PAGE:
Her Anglophile mother taught her everything she needed to know about meeting the Queen, but surely she'd never get to put that training to use. Or would she?
Posted in , Jan 5, 2018
Mum called me into the kitchen the minute I got home from school.
“Sit down, Sheila,” she said. “I want to tell you something.”
She was so stern that I sat up straight in my chair. I was 16 at the time. Maybe she was about to impart some special life wisdom now that I was almost an adult. Everyone knew my mother gave the best advice. All the kids in our neighborhood came to see her whenever they had a problem.
Mum fiddled with the pearls at her neck and smoothed the wrinkles in her plaid skirt. Finally she spoke.
“Sheila, I want to prepare you,” she said, “for when you meet the Queen.”
The Queen? I almost burst out laughing. Was this some kind of joke? But Mum wasn’t smiling.
“The Queen of England?” I asked. There was no other queen it could be. Mum was an Anglophile—she loved nothing more than a good cup of English Breakfast tea and a feathered wedding hat. My brother had even taken to calling her Mum. The name stuck. But we were as far removed from royalty as you could get. We lived in upstate New York. Dad was a refrigerator repairman. I was the youngest of 11 kids in a big Catholic family. Why would I need to know how to meet a queen?
“You’ll need to be dressed properly, of course,” Mum continued, oblivious to my shock. “Go to Harrods department store in London. Tell them you’re going to meet the Queen. They have people on duty there who can help you shop for just that occasion.”
Mum went through more particulars. She sounded as smart and practical as always. How in the world had this crazy notion gotten into her? She was a totally down-to-earth person! Before I could question her, she got up and started supper.
We never mentioned the conversation again. She never brought up meeting the Queen to any of my siblings. After that, she simply went back to giving me advice I could actually use.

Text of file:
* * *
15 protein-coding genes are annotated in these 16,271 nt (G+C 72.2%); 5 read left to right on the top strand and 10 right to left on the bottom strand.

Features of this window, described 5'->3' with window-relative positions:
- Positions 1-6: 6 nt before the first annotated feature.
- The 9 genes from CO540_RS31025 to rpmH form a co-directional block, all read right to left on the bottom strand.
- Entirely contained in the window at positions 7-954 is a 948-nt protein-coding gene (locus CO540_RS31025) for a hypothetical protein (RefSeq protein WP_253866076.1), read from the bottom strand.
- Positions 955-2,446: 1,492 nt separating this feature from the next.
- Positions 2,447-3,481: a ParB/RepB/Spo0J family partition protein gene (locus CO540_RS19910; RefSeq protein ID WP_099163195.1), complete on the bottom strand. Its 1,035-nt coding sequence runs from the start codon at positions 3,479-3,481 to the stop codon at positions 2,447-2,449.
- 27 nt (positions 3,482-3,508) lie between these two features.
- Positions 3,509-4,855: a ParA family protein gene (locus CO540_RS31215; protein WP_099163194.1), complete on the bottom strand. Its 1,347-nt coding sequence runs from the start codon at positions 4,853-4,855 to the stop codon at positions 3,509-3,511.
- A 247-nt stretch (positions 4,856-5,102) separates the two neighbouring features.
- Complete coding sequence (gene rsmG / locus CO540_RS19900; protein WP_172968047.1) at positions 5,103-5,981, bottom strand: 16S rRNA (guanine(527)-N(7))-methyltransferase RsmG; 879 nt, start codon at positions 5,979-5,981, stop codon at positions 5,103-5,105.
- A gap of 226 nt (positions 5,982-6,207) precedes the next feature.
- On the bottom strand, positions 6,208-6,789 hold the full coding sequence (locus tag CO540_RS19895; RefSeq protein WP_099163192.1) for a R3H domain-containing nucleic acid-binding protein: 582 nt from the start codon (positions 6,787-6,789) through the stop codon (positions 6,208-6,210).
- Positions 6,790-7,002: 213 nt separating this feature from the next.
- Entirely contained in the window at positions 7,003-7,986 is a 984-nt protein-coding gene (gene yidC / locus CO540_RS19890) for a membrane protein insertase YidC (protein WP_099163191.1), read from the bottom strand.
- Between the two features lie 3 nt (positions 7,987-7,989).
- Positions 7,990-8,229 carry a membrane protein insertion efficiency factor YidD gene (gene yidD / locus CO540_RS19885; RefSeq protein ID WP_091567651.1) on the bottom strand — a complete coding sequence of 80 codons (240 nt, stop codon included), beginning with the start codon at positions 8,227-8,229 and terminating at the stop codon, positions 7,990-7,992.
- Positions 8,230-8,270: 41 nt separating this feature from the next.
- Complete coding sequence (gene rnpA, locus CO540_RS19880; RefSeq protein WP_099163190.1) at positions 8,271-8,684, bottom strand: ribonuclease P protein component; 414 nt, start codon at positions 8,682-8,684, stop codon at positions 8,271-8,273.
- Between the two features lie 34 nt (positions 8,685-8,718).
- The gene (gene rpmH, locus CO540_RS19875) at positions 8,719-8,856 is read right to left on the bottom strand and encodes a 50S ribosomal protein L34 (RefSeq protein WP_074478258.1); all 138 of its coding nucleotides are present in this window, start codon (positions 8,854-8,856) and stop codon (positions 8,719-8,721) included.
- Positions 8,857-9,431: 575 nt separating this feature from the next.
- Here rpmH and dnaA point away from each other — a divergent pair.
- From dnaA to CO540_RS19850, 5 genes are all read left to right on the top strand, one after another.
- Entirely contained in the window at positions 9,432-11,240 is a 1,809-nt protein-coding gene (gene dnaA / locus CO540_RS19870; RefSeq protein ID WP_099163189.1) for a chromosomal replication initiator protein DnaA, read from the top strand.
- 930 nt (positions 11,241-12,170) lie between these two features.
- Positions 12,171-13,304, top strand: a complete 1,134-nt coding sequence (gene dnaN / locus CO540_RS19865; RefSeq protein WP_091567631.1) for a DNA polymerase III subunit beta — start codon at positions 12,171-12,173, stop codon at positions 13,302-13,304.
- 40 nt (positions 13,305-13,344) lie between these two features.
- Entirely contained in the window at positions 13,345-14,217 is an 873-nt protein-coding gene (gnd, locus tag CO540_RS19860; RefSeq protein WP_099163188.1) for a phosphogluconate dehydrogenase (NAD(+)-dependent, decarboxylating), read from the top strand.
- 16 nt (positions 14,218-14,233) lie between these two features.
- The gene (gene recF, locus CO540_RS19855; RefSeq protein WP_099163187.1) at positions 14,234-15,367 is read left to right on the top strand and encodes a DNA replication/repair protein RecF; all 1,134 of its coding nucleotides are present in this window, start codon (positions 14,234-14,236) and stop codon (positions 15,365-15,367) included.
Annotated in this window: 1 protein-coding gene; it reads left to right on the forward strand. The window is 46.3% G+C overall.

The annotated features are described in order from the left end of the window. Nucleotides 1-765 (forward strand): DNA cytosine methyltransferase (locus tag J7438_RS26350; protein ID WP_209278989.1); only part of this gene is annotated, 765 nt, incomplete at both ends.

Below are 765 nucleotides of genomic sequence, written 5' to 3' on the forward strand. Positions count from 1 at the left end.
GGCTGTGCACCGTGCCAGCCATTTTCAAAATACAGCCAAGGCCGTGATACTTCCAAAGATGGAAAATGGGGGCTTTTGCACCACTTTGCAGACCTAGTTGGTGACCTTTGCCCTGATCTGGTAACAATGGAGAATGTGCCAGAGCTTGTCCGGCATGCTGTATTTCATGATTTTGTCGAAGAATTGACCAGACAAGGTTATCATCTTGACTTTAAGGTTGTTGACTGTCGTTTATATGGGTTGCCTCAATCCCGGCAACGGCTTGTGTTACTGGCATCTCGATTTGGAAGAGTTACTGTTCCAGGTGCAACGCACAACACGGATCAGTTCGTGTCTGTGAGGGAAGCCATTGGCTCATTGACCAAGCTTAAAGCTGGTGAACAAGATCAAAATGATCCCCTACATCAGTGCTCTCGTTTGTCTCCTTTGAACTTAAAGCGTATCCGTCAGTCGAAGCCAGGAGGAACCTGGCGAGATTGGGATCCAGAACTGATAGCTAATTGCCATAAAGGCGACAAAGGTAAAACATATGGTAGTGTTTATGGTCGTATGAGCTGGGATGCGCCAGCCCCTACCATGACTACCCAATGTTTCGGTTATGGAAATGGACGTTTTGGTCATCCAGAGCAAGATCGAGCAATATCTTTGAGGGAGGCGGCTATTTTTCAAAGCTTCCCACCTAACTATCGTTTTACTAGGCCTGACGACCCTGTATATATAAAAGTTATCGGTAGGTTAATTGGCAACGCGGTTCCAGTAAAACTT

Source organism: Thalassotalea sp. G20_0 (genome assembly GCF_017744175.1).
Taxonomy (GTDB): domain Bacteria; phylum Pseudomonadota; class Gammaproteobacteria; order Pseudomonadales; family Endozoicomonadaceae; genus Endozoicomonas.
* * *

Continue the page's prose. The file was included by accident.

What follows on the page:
I’d long forgotten about the whole thing by the time I moved to New York City after college and became a marketing consultant for a publishing company. Eventually, I started my own business. I couldn’t have done it without Mum. Although she’d never been in business herself, she knew all the keys to success.
Even after Mum passed away, I relied on her wisdom. I even passed it on to others. Like Sarah, a young English girl about 20 years younger than me, whom I met through work. She’d lost her mother while still in college, and I tried to help her the way Mum had always helped me. Sarah married a young man named Alistair, who worked for the British Foreign Office, and she asked me to give her away at the wedding. She moved to England, but we stayed in touch.
Sarah had been married for 10 years when I got a call from her. “Alistair’s been appointed British ambassador to Zambia!” she told me.
“Oh, that’s wonderful,” I said. “Congratulations!”
“Don’t congratulate me yet,” she said. “We’ve been invited to a private meeting with the Queen. I have absolutely no idea what to wear.…”
Mum’s face rose before me, as calm and serious as it had been that day in the kitchen. Somehow Mum had known. The advice hadn’t been for me.… It was for Sarah!
“Sheila? Sheila, are you still there?” Sarah said.
“Yes, sorry, I’m here,” I said. “Here’s what you need to do. First, go to Harrods.…”
Sarah called me back the next week and told me all about her private meeting with the Queen. “It was just as you said,” Sarah said. I couldn’t help but feel as if Mum had been listening in on our conversation, no longer stern but smiling.
Years later, I got an e-mail from Sarah. Alistair had been promoted to Marshal of the Diplomatic Corps. “One of his duties is organizing royal garden parties,” Sarah wrote. How Mum would have loved that! I read the next line of Sarah’s e-mail, though, and almost fell off my chair. I had to read it twice, just to make sure I wasn’t dreaming.
“Sheila, how would you like to be our guest at the next party?” Sarah wrote. “What do you say…would you like to meet the Queen?”
That’s how I wound up at Buckingham Palace in London one sunny afternoon in June. Dressed to perfection in a black dress with a polka-dot jacket and matching hat. And the string of pearls that had once belonged to Mum. I took a deep breath as Alistair approached me in the Royal Tea Tent, a petite woman by his side. I tried to remember everything I’d been taught all those years ago.
“This is Sheila Brady,” Alistair said. “My guest from New York.”
Her Majesty took my hand in her own. “How lovely,” she said.
Lovely indeed. Just as Mum had always known it would be.
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